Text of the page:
Gaskins v. Dickhaut

Decision Date26 July 2012
Docket NumberCivil Case No. 11–cv–10782.
Citation881 F.Supp.2d 223
PartiesTony GASKINS, Plaintiff, v. Superintendent Thomas DICKHAUT and Treasurer Amy Owens, as employees of the Souza Baranowski Correctional Center, Defendants.
CourtU.S. District Court — District of Massachusetts

OPINION TEXT STARTS HERE

Tony B. Gaskins, Norfolk, MA, pro se.

Kevin A. Anahory, Department of Correction, Boston, MA, for Defendants.

MEMORANDUM & ORDER

GORTON, District Judge.

I. Background

Plaintiff Tony Gaskins, a prisoner of the Massachusetts Department of Corrections (“DOC”), filed suit pursuant to 42 U.S.C. § 1983, alleging that Superintendent Thomas Dickhaut and Treasurer Amy Owens of the Souza Baranowski Correctional Center (SBCC) violated his constitutional right of access to the courts. Specifically, the Complaint alleges that the SBCC refused to provide him postage for five legal envelopes and instead of mailing those envelopes, returned them to him. Plaintiff also challenges DOC regulations which provide that an inmate is not indigent, and therefore ineligible for free postage, if he has more than $10 in his prison account during a sixty-day period. See103 Code Mass. Regs. §§ 481.06, 481.10, 481.11 (2011). He contends that the regulations are draconian and unilaterally seeks to have the amount modified to $45. Plaintiff also seeks other injunctive and declaratory relief as well as punitive damages.

In the course of screening plaintiff's pro se Complaint, the Court pointed out that plaintiff's right-of-access claim did not include an allegation of actual harm and, accordingly, directed plaintiff to show cause in writing why the Complaint should not be summarily dismissed for failure to state a claim upon which relief can be granted. Plaintiff filed a timely response, clarifying that the SBCC's refusal to provide postage and to mail his letters interfered with the ongoing appeal of his conviction, whereupon the Court directed the defendants to file a pleading responsive to the Complaint. In due course, defendants filed the pending motion to dismiss.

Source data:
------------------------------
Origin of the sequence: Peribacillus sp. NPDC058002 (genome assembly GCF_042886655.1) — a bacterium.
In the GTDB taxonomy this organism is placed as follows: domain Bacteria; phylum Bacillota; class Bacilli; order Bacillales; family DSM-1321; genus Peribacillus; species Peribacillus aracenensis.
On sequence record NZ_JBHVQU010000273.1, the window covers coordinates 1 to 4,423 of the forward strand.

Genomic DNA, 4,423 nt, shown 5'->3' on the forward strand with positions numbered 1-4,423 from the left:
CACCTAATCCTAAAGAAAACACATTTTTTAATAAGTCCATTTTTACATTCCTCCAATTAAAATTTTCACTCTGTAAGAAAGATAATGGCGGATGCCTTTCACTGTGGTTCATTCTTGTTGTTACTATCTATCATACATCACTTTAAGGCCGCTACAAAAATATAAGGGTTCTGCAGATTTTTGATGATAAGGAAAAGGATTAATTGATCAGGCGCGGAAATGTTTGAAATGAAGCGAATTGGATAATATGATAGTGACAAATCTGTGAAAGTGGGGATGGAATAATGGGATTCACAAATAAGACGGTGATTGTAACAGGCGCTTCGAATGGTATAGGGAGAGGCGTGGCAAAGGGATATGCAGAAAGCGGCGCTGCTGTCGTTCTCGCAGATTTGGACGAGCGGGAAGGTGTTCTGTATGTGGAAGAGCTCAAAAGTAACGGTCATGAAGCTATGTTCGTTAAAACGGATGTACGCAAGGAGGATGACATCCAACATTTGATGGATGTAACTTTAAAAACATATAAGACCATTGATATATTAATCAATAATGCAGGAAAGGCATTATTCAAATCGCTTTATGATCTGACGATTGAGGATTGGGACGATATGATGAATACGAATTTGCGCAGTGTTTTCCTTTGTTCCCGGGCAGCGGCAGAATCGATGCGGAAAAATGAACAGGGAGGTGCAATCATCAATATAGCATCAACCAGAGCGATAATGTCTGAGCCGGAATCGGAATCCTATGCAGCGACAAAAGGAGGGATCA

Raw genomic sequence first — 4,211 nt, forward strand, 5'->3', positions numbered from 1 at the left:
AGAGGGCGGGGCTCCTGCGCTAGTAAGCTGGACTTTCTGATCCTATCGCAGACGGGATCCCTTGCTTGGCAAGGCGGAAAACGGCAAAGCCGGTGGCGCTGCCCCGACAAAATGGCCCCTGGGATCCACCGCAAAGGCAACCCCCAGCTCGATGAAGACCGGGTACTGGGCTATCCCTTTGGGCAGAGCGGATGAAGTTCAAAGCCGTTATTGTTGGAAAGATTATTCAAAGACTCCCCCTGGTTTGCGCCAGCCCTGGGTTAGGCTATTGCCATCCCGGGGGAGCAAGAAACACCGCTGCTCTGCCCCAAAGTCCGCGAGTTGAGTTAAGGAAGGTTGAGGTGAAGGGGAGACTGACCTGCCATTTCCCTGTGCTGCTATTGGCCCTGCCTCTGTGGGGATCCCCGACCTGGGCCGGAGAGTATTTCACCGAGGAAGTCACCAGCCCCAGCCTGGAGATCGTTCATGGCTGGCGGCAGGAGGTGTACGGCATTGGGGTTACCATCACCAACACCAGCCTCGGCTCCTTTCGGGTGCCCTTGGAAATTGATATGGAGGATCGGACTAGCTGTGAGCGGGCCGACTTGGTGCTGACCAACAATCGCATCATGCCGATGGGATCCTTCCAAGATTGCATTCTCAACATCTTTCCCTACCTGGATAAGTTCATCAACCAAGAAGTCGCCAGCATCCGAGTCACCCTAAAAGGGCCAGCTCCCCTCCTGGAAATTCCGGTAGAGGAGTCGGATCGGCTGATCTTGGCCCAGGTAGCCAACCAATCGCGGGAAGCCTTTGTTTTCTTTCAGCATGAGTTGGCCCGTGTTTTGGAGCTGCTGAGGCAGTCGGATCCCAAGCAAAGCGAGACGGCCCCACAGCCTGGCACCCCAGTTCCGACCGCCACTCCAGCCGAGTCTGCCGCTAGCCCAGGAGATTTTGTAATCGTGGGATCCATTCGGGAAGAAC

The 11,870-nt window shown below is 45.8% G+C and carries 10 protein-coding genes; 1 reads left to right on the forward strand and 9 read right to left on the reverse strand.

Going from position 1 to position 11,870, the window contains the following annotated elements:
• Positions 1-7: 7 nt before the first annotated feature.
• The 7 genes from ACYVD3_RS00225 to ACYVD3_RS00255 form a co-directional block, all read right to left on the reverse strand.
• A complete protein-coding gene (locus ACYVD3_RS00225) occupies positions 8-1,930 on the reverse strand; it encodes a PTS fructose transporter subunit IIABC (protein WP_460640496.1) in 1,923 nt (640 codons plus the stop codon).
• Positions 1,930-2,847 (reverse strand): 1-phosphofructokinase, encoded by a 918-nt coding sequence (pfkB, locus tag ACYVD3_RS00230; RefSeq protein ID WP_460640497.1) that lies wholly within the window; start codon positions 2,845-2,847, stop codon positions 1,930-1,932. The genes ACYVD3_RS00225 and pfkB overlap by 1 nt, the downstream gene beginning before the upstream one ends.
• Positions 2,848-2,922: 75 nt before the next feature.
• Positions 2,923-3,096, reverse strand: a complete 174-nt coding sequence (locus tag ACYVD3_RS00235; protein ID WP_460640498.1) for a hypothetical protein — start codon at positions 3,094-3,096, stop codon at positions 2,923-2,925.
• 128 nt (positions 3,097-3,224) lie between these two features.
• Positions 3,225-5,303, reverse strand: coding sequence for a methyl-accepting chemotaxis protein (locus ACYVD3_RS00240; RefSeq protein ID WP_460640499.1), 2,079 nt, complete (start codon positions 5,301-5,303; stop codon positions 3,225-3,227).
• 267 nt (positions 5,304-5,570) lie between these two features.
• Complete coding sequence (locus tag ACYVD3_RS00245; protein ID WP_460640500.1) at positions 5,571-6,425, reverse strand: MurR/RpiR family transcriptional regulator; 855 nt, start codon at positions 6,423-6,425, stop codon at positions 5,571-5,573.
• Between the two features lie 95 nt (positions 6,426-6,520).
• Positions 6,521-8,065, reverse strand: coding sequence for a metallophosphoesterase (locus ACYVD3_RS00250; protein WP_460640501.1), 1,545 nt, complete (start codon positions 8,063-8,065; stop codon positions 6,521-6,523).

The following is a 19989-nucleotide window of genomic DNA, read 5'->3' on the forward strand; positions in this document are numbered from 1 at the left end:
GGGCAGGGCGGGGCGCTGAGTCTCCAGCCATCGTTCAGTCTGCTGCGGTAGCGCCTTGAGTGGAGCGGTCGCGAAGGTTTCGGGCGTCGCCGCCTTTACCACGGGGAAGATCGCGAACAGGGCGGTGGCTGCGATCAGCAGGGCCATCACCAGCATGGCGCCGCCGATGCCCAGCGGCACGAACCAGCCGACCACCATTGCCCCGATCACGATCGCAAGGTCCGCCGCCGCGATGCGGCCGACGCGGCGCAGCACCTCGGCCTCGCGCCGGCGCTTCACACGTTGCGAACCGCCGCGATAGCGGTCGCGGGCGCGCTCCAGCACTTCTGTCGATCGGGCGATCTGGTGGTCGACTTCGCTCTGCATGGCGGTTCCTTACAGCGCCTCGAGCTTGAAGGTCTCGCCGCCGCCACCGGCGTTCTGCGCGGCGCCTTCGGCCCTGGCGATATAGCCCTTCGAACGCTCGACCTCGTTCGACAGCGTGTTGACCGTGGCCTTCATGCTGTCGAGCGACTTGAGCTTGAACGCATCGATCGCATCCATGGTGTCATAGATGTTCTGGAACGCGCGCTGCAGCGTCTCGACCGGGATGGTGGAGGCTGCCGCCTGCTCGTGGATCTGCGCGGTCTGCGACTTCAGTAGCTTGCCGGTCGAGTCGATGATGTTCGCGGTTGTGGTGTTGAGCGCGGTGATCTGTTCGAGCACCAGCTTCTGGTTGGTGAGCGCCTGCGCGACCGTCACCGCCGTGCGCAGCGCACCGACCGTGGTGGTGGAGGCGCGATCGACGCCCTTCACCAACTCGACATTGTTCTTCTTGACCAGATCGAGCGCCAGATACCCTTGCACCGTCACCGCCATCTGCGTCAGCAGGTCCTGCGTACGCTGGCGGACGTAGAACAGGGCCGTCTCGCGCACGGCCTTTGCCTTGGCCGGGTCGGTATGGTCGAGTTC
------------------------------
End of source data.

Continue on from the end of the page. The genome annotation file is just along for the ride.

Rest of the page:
II. Motion to DismissA. Standard

To survive a motion to dismiss for failure to state a claim under Fed.R.Civ.P. 12(b)(6), a complaint must contain sufficient factual matter to state a claim for relief that is actionable as a matter of law and “plausible on its face.” Ashcroft v. Iqbal, 556 U.S. 662, 129 S.Ct. 1937, 1949, 173 L.Ed.2d 868 (2009) (quoting Bell Atl. Corp. v. Twombly, 550 U.S. 544, 570, 127 S.Ct. 1955, 167 L.Ed.2d 929 (2007)). Assessing plausibility is a “context-specific task that requires the reviewing court to draw on its judicial experience and common sense” to determine whether the well-pled facts alleged in the complaint are sufficient to “permit the court to infer more than the mere possibility of misconduct.” Iqbal, 129 S.Ct. at 1950. In considering the merits of a motion to dismiss, the Court accepts all factual allegations in the complaint as true and draws all reasonable inferences in the plaintiff's favor. Langadinos v. Am. Airlines, Inc., 199 F.3d 68, 69 (1st Cir.2000). Although courts are to construe liberally the allegations of pro se plaintiffs and review them under a more forgiving standard, courts must refrain from conjuring up unpled allegations to give life to a phantom cause of action. McDonald v. Hall, 610 F.2d 16, 19 (1st Cir.1979).